My best travel days have lows to go with the highs. In Agra on Holi morning I announced to our travel group I was going to play in the streets, then asked who was joining me. Our guide recommended against this, as one doesn't know what is in the colored powders sold on the street, but the hotel would put something together for us. I looked him in the eye and reiterated "I flew 8000 miles to be in India. I may never be here again, much less for Holi. I'm going to play in the streets. Who's joining me?"
It was an incredible experience. Later that day we visited the Taj, where a young street urchin hit me up for change: in exchange I'd get a dinky keychain Taj Mahal snowglobe. Never mind the anachronism (where highs average 100+ that time of year), we were instructed not to buy beggar's trinkets and who was I to disobey our guides?
I told the boy I had no money (lie). He held out the trinket, pinching the ring between tiny finger and thumb, and said "No money. For free. For friendship."
I nearly cried on the spot. This was the "India moment" our instructor assured us we all would have at least once, when the country's beautiful chaos converges with emotions to overwhelm even the toughest Westerner (which I am certainly not). Then we walked and talked on my way to the bus. I still have that keychain, and it remains one of my few and most prized remaining possessions. I think of my friend anytime I recall the Taj, India, or snowglobes.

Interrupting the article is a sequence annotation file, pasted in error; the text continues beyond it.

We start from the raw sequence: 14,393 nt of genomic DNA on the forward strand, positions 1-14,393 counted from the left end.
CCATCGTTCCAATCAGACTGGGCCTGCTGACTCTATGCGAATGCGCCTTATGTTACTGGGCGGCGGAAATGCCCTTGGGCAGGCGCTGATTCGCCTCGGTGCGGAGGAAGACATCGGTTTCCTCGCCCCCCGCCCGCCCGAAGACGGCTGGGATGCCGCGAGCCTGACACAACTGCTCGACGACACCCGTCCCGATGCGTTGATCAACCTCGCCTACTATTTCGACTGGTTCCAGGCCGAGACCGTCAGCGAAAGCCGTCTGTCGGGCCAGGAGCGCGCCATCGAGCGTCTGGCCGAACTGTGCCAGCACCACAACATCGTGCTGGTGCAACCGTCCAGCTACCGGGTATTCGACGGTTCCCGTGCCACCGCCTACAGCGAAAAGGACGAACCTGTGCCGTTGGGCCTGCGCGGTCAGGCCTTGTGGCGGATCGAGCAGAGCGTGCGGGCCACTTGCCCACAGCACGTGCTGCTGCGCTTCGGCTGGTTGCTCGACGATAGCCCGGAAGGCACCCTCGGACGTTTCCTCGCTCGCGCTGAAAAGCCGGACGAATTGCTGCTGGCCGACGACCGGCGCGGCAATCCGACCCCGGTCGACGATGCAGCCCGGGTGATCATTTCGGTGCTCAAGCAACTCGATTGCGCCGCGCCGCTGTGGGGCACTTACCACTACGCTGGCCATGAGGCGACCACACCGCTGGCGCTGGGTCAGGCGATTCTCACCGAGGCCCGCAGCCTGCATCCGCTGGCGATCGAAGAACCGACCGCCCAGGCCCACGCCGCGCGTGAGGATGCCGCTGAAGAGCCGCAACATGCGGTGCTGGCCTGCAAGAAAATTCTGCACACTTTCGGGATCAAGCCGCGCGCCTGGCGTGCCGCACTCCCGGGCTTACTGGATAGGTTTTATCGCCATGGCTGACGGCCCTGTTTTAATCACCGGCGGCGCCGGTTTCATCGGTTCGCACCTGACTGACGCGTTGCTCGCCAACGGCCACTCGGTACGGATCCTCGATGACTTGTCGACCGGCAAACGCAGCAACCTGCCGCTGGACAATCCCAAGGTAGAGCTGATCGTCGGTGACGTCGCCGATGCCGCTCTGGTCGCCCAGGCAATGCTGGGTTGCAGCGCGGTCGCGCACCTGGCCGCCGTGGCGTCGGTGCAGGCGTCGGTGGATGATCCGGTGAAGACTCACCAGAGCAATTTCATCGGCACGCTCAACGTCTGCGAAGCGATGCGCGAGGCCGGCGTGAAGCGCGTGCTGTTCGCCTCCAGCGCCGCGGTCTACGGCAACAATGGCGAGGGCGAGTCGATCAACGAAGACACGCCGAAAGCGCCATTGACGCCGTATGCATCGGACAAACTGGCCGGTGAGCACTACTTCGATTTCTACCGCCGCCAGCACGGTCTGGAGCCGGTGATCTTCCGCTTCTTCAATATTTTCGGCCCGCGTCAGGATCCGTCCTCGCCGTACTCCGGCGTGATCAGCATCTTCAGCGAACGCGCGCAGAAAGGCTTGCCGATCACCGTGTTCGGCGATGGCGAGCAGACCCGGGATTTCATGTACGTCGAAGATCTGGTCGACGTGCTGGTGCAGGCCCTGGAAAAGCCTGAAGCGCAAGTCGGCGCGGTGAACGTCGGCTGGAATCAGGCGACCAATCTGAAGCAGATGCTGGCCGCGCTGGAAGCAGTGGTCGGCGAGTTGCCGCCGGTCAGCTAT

Yesterday I woke alone, a gnat in a giant, scary new world. So after lying in bed panicked and miserable, I converted my negative energy into blog words. That helped, and I feel blessed and fortunate for it. Then I went out into the world on the first day of Songkran 2017. On the streets of Bangkok's Si Lom neighborhood I gave a street vendor 30 baht and received a bag of fried dough half the size of my head.
And a text from Girl.
Soon it was water time.
(This could never work in America, by the way--we'd commercialize and monetize it to death, and any remaining shreds of joy would wither under complaints from wet blankets whining of environmental impact.)
I gave as good as I got and walked home hours later, soaked to the bone, sunburned, and exhausted from laughing. I met great people and shared in a new year's celebration of pure fun.